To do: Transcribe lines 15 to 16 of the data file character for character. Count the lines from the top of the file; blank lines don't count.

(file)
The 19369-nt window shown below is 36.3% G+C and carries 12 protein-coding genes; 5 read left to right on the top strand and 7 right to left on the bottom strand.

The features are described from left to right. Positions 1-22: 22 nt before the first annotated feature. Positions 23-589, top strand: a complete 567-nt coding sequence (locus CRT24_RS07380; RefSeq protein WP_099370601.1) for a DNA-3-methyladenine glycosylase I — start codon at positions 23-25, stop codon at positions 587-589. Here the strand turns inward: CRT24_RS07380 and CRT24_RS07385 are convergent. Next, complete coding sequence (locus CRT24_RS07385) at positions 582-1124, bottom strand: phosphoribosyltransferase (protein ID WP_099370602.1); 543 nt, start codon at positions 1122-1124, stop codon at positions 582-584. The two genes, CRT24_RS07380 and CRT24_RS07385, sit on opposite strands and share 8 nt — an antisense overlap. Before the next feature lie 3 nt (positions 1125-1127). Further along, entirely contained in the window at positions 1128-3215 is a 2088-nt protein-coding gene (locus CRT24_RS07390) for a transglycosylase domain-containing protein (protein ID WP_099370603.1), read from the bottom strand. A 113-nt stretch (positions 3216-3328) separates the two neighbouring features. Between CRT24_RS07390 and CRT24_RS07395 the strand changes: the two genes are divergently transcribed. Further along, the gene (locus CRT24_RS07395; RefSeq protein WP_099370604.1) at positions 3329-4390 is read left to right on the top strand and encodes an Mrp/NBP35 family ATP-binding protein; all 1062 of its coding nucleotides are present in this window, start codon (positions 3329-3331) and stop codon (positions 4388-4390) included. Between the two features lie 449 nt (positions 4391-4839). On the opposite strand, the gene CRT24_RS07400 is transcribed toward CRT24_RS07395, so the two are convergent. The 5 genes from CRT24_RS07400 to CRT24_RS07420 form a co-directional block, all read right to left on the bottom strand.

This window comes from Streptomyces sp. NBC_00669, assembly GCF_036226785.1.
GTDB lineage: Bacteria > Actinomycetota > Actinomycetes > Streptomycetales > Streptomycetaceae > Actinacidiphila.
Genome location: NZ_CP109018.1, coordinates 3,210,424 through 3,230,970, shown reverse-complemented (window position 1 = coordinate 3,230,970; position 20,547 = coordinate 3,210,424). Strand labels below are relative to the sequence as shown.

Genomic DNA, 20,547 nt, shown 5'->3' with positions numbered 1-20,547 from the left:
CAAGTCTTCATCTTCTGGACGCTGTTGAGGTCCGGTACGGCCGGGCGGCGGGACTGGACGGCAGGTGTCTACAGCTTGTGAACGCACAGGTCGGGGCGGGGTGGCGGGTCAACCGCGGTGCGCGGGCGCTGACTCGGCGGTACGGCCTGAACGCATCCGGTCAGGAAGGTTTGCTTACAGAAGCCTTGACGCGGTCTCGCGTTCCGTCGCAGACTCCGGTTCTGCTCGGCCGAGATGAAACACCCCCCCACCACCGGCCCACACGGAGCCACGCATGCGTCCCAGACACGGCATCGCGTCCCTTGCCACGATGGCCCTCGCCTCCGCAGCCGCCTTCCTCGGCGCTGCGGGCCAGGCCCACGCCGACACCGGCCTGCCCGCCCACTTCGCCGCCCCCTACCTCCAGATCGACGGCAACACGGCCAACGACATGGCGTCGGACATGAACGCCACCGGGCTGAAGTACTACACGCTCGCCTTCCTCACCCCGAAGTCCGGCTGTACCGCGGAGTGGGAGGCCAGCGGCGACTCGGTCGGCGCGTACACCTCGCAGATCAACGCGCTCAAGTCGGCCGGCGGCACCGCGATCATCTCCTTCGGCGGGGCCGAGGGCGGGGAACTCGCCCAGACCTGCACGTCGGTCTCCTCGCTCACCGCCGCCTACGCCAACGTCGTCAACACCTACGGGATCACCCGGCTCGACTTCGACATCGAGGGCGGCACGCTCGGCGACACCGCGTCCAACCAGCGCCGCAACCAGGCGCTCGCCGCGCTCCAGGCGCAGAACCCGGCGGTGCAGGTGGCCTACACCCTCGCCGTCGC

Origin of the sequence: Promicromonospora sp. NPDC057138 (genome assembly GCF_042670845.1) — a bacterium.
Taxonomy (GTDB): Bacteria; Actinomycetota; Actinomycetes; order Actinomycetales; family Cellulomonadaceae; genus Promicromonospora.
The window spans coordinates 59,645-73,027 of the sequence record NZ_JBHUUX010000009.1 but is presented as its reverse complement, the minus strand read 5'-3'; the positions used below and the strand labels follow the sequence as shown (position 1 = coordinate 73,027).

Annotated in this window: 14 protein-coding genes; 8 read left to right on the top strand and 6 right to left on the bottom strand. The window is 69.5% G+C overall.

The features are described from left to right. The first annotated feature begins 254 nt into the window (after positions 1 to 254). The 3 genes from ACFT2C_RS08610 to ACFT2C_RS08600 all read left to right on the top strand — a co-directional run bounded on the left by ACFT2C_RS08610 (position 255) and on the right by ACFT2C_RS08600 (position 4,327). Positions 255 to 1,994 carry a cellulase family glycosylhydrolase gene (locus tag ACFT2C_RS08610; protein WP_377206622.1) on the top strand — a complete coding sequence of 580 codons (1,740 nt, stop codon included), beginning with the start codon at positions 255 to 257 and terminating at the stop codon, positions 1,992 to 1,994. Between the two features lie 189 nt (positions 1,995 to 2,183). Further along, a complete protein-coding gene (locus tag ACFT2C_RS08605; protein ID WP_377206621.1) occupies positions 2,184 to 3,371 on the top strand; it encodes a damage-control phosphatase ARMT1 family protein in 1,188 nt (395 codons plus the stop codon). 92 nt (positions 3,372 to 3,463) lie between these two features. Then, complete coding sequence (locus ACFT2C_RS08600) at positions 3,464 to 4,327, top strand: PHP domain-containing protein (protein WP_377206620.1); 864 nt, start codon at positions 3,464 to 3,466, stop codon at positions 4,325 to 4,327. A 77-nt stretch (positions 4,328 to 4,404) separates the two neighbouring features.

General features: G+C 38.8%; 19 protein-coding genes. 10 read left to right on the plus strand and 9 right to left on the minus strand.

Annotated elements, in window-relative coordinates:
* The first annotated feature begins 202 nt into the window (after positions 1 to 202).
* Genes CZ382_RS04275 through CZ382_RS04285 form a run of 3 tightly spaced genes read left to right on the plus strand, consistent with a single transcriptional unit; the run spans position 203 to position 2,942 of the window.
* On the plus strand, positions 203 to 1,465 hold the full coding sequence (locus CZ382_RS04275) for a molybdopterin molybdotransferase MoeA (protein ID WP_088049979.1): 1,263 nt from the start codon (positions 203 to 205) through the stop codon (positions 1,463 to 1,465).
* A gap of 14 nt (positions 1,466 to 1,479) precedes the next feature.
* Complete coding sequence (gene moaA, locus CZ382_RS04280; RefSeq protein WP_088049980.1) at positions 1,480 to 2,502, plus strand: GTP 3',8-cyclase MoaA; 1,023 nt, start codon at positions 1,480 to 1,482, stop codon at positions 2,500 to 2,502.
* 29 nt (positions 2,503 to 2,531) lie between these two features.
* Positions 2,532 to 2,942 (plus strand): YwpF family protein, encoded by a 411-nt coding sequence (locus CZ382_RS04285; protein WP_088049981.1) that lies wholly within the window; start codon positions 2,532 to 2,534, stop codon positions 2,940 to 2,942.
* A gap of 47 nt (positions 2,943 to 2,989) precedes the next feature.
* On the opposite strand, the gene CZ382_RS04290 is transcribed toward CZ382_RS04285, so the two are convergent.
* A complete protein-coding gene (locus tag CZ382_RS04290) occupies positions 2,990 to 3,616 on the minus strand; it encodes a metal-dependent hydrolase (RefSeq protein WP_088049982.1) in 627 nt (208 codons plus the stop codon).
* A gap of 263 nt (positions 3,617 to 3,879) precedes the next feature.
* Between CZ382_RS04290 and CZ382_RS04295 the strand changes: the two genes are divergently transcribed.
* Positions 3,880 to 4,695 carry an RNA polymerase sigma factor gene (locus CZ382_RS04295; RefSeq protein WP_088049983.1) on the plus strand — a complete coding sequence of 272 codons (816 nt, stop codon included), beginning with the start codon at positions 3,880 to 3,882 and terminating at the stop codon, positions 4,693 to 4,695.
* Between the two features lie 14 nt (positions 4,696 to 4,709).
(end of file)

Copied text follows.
* The first annotated feature begins 202 nt into the window (after positions 1 to 202).
* Genes CZ382_RS04275 through CZ382_RS04285 form a run of 3 tightly spaced genes read left to right on the plus strand, consistent with a single transcriptional unit; the run spans position 203 to position 2,942 of the window.